I went to a meeting about autism the other day, its aim basically to improve services for people with autism. It was a frustrating and demoralizing experience, sitting with well-meaning people who wanted to bring live-wires to such meetings but who then made the electricity that sparkled along those selfsame wires fizzle out as it seemed, almost immediately, that no progress would be made and almost inevitable that the well-meaning idealism would fall straight into the same deathtrap of guidelines, PR about "great strides forward" and ticks of boxes which in and of themselves sounded laudable but had (and this is the truly terrifying part) and have absolutely no relation to the reality on the ground.
At Winterbourne View care home, patients who had similar and/or more severe versions of my own learning disability were (according to Rebecca Cafe, BBC Bristol) slapped and restrained under chairs, held down and forcibly medicated, and in one case had mouthwash poured into their eyes.
In Parliament, Tom Clarke, MP for Coatbridge, Chryston and Bellshill, recently said:
"We cannot undo the pain, the suffering and humiliating experience endured by people with learning disabilities, and we most certainly cannot leave it to the bureaucratic monolithic machine to ensure that such abuses never happen again".
The problem, Tom, is that you're probably going to leave it to the monolith anyway and as a result such abuse will indeed happen again.
To take a historical example and to quote from Francis Wheen's aptly-titled tome How Mumbo-Jumbo Conquered the World:
"...an official inquiry into the semi-privatised British prison service, commissioned after two murderers and an arsonist escaped from Parkhurst jail in 1995 [said]: 'Any organisation which boasts one Statement of Purpose, one Vision, five Values, six Goals, seven Strategic priorities and eight Key Performance Indicators without any clear correlation between them is producing a recipe for total confusion and exasperation' ".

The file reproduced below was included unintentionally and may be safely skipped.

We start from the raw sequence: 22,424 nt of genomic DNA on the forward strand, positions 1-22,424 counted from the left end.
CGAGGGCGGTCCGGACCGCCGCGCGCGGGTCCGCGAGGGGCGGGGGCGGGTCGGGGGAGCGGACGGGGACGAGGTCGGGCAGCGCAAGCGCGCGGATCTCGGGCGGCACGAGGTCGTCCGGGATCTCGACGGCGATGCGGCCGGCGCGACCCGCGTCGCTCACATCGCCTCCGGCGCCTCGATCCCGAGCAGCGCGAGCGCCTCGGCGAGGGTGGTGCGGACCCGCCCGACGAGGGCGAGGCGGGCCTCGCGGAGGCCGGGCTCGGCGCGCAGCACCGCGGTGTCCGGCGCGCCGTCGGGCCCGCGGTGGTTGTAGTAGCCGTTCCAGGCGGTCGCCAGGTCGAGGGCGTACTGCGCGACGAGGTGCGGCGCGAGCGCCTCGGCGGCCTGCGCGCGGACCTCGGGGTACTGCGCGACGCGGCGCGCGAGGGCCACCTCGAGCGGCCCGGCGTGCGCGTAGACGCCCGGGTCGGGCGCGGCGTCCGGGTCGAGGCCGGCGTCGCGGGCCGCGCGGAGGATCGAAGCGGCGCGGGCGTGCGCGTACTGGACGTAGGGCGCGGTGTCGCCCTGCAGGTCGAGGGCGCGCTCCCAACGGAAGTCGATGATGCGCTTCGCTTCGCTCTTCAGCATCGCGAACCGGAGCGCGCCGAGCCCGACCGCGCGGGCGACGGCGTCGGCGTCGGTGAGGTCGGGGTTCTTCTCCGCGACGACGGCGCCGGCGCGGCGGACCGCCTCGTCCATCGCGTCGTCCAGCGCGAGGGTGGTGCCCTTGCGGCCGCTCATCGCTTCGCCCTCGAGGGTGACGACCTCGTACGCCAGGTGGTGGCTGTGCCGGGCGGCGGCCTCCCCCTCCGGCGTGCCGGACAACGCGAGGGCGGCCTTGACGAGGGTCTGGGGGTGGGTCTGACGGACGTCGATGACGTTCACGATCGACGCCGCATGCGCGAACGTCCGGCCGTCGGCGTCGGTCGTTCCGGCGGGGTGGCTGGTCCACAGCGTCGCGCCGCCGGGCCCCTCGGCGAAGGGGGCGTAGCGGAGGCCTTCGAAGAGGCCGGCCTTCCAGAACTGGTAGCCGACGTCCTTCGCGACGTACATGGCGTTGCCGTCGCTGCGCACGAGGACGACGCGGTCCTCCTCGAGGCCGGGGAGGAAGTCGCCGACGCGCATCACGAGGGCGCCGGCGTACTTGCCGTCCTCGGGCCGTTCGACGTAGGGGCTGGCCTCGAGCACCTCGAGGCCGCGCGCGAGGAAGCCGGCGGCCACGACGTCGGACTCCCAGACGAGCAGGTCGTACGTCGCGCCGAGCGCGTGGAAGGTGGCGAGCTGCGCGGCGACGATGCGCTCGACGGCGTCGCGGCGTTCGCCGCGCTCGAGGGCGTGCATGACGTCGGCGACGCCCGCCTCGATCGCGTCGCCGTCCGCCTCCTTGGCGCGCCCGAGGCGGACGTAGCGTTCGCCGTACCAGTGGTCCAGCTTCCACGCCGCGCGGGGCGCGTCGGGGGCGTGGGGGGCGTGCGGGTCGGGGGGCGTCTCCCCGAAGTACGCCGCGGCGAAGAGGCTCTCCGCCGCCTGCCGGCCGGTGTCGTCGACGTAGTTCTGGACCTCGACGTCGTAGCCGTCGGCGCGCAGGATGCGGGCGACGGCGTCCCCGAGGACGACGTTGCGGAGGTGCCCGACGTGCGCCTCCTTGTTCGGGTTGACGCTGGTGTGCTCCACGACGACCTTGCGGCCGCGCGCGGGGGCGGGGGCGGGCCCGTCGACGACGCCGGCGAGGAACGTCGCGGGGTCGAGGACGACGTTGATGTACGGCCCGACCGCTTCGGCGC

Mumbo-jumbo has indeed conquered the world to the point that too many of us do not realize that carefully-worded arguments, bullet-pointed recommendations and guidelines pushed out ever so precisely by far too many pens mean absolutely nothing in practice. David Dimbleby recently defined BBC management's jargon as "bonkers and gobbledygook" so I'm pyrrhically pleased to say that at the end of a report I myself wrote four years ago, I called a spade a spade and said:
"In the end, bad people in your offices are doing bad things to other people."
Before I handed the report to the authorities, I took it to a friend in order to get his opinion. He considered that sentence too simplistic and suggested I modify it. I politely refused. I felt there was no sense in soft-pedaling on or softening my stance regarding the ugly treatment myself and others had endured.
A year or two later, the abuse at Winterbourne View was exposed. I met my friend for dinner not long after and said to him:
"You remember I refused to modify that sentence? Now you know why".
James Christie is the author of Dear Miss Landau. He was diagnosed with Asperger Syndrome, a mild form of autism, at the age of 37 in 2002. He lives and works in Glasgow.